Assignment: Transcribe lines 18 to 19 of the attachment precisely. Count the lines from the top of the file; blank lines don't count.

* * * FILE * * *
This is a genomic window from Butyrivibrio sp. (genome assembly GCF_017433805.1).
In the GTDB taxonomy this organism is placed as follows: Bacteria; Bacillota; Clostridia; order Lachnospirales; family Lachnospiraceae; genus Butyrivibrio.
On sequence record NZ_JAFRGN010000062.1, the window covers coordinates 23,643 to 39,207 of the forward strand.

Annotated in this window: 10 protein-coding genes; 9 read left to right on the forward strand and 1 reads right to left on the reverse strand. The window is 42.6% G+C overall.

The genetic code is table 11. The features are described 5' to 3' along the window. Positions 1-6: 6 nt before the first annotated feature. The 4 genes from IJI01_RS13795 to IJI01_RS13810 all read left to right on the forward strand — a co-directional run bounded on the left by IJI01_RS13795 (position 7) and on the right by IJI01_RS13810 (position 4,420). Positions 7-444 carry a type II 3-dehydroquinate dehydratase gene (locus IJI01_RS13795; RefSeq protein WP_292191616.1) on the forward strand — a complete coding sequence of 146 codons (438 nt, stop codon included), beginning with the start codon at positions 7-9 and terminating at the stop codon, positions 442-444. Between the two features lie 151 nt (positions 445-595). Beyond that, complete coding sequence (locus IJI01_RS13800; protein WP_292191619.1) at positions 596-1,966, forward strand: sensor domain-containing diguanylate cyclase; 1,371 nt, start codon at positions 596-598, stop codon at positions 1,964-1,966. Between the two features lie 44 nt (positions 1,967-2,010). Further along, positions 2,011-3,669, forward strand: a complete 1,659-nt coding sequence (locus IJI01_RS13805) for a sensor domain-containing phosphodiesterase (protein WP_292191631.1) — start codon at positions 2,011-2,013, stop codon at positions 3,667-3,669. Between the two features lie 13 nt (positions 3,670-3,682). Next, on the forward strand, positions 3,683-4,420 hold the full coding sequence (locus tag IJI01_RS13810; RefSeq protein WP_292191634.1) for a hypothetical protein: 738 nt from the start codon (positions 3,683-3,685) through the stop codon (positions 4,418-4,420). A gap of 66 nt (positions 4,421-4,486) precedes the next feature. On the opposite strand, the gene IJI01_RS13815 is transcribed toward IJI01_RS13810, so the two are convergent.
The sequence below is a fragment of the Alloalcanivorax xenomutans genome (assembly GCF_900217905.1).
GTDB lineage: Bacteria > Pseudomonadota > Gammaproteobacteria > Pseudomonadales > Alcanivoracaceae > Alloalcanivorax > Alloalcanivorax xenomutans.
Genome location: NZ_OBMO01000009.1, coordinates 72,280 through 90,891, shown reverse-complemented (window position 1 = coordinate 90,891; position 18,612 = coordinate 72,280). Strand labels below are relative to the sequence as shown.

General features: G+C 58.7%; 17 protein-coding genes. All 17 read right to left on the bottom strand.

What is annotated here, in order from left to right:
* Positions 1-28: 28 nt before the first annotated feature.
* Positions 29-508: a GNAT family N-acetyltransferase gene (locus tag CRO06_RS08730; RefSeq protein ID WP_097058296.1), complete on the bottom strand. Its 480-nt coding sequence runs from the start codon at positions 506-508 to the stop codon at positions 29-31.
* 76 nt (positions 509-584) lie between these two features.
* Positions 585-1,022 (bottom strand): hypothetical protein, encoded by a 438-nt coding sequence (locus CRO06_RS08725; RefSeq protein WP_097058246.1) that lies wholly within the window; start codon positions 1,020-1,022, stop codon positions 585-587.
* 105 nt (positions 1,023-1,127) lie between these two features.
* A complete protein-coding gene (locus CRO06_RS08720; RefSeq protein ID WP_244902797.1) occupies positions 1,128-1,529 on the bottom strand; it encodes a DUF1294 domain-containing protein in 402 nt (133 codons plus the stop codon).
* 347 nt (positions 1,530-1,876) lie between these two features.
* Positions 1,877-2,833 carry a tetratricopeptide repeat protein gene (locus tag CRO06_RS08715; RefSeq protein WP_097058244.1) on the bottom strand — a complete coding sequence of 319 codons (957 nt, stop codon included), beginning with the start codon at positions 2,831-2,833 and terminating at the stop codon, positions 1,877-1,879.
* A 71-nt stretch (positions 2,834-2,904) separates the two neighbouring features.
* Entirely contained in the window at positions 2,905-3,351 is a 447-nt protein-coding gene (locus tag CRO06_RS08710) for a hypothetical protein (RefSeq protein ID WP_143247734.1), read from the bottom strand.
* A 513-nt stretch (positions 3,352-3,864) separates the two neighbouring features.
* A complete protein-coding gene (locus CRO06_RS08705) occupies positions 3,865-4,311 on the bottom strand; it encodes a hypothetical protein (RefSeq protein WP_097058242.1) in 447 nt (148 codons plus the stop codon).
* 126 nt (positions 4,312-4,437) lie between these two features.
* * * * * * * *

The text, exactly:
* Positions 1,877-2,833 carry a tetratricopeptide repeat protein gene (locus tag CRO06_RS08715; RefSeq protein WP_097058244.1) on the bottom strand — a complete coding sequence of 319 codons (957 nt, stop codon included), beginning with the start codon at positions 2,831-2,833 and terminating at the stop codon, positions 1,877-1,879.
* A 71-nt stretch (positions 2,834-2,904) separates the two neighbouring features.